Sunday, August 01, 2021

Seares: Reporting both sides: when the journalist goes beyond 'he-said, she said' and calls out the lie.

Medias Public

[] New York Times headlines: 1. "Fact Check: Trump falsely claims 99% of virus cases are 'totally harmless'" (July 7, 2020). 2. "Trump falsely targets Buffalo protester, 75, as 'Antifa Provocateur'" (June 22, 2020)

[] Posted on Facebook September 11, 2020 by Queenie Bronce, former editor-in-chief of Cebu's The Freeman: "Journalism 101: If someone says it's raining and another person says it's dry, it's not your job to quote them both. Your job is to look out the f**king window and find out which is true."

The New York Times headlines cited here are unusual but do not violate the precept about fairness, which underlies the journalism edict to be "objective."

In the first, about US President Trump's claim that 99 percent of the coronavirus are "totally harmless," the story is special, purposely to fact-check thoroughly the president's claim. That necessarily requires a conclusion and the finding must be included in the headline.

In the second, about Trump tagging a protester as rabble-rouser, the story is not specifically fact-checking, yet a major facet of the information is brought high up, in the headline no less.

Who can fact-check

Fact-checking is now being used by a few news organizations to help shoot down "fake news" and other false information.

The task requires more people, special skill and time. Most Philippine news organizations -- long afflicted by industry woes worsened by the pandemic -- don't have the resources for it. News outlets that come up with special "fact-check" articles usually accept outside funding, which they disclose with the published story.

That doesn't mean local news media cannot engage in fact-checking. It doesn't have to be a special task, with a special unit in the newsroom.

Thy name: verification

Fact-checking has been, in fact, always be part of solid news reporting. "Journalism 101," said Queenie Sanchez Bronce, ex-journalist and now Veco publicist.

Journ teachers call it verification, a basic tool for gathering and writing the news.

Many reporters though fall into the rut of "he said, she said," going no further than getting and telling what one camp and the other camp say about an issue or event.

No reconciling of clashing data. No shedding light on murky areas of the story. And, most often, no judgment on who is right and who is wrong.

Verification, not always within reach and can be a tough, is thus confined to what critics call the "stenographic" method of reporting: "he said, she said."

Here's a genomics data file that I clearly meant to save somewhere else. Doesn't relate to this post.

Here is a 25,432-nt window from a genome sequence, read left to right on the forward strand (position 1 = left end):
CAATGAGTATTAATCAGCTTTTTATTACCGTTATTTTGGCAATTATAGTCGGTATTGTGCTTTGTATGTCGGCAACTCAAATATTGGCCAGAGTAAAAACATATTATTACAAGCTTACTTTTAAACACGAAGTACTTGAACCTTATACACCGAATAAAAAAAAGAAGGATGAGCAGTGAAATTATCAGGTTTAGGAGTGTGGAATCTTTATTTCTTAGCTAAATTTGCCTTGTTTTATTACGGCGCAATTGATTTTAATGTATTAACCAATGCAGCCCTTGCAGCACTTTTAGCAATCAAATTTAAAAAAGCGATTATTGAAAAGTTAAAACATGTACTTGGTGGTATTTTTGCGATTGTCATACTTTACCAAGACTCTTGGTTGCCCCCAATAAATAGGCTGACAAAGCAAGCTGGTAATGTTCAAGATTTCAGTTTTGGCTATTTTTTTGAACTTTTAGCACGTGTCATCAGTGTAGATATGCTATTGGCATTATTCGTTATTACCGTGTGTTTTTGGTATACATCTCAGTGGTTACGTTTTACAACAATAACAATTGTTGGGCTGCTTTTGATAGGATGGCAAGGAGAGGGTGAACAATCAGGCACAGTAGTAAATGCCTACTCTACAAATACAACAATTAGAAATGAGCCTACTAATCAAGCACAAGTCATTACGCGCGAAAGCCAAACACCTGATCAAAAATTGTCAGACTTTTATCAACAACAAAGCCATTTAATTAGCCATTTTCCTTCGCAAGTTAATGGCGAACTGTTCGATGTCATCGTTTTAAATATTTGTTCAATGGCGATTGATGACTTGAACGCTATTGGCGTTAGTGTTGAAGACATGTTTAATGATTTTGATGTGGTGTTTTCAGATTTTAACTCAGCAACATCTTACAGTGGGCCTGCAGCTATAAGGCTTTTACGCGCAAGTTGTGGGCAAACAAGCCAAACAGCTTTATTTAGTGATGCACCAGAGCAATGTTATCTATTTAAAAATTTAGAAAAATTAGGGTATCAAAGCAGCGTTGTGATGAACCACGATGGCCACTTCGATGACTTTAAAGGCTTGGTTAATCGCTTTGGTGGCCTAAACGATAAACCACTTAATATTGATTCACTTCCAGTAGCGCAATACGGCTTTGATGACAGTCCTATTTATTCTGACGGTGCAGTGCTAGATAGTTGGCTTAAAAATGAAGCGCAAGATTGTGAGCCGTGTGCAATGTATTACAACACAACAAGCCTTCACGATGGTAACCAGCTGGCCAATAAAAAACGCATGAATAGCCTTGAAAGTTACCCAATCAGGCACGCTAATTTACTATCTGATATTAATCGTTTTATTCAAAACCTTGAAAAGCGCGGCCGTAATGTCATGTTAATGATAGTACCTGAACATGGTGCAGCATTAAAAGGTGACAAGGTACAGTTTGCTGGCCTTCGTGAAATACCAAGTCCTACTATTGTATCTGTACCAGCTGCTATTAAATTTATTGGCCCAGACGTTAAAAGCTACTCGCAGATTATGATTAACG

Sacred 'objectivity'

That does not help the reader who may not know or care. More worrisome is that many of today's media consumers just dig in when fed with multitudes of unverified, even bogus data, with not enough media savvy to digest or otherwise process the information.

Journalists -- stuck with mass-com school learning, which many newsroom editors unfortunately keep unstuck -- hold "objectivity" as sacred. Worse, many reporters believe, falsely, that once they put both sides in the story, they are already being fair and have done their sacred duty. A SunStar editor used to call it "mindless objectivity."

Along with the homage to that journalism idol is the fear that the reporter and his media outlet may be seen to favor one camp or idea over a competing camp or idea. Reporting in the news that Trump -- or Duterte or Labella -- said something false would seem to make it more vulnerable to the charge that the news organization is taking sides.

When facts scream 'false'

But what if the news source makes a claim, which verifiable information patently belies, must the reporter keep his "objectivity" over apparent or plain falsehood?

An encouraging development is that many news organizations in the US, except conservative and rightist media outlets, call it as it is. When it is a clear lie, as shown by authenticated document or video, they trumpet it as untrue, along with the supporting facts. Thus the word "false" or "falsely" is increasingly being used in news headlines.

Beyond looking out

Calling out a lie can be "so very hard to do," like in the Bacharach song about breaking up.

It's not always as patent as when Trump contradicts what science has conclusively established about Covid-19, "a deadly disease."

And often not as simple as what Queenie B. suggests: "to find out if it's raining, look out the f**cking window." It may rain heavily in Cebu City where one claimant stands but maybe not a drop of rain in Talisay City where the other claimant is. The reporter has to do more: check out other sources like the Weather Bureau. Plus, in more complicated disputes, sort out and reconcile the facts.

Much easier just to print both sides but that hardly works anymore for public interest. These days, a public official can lie through his teeth and lie again and again when confronted with video record or document of his lie.


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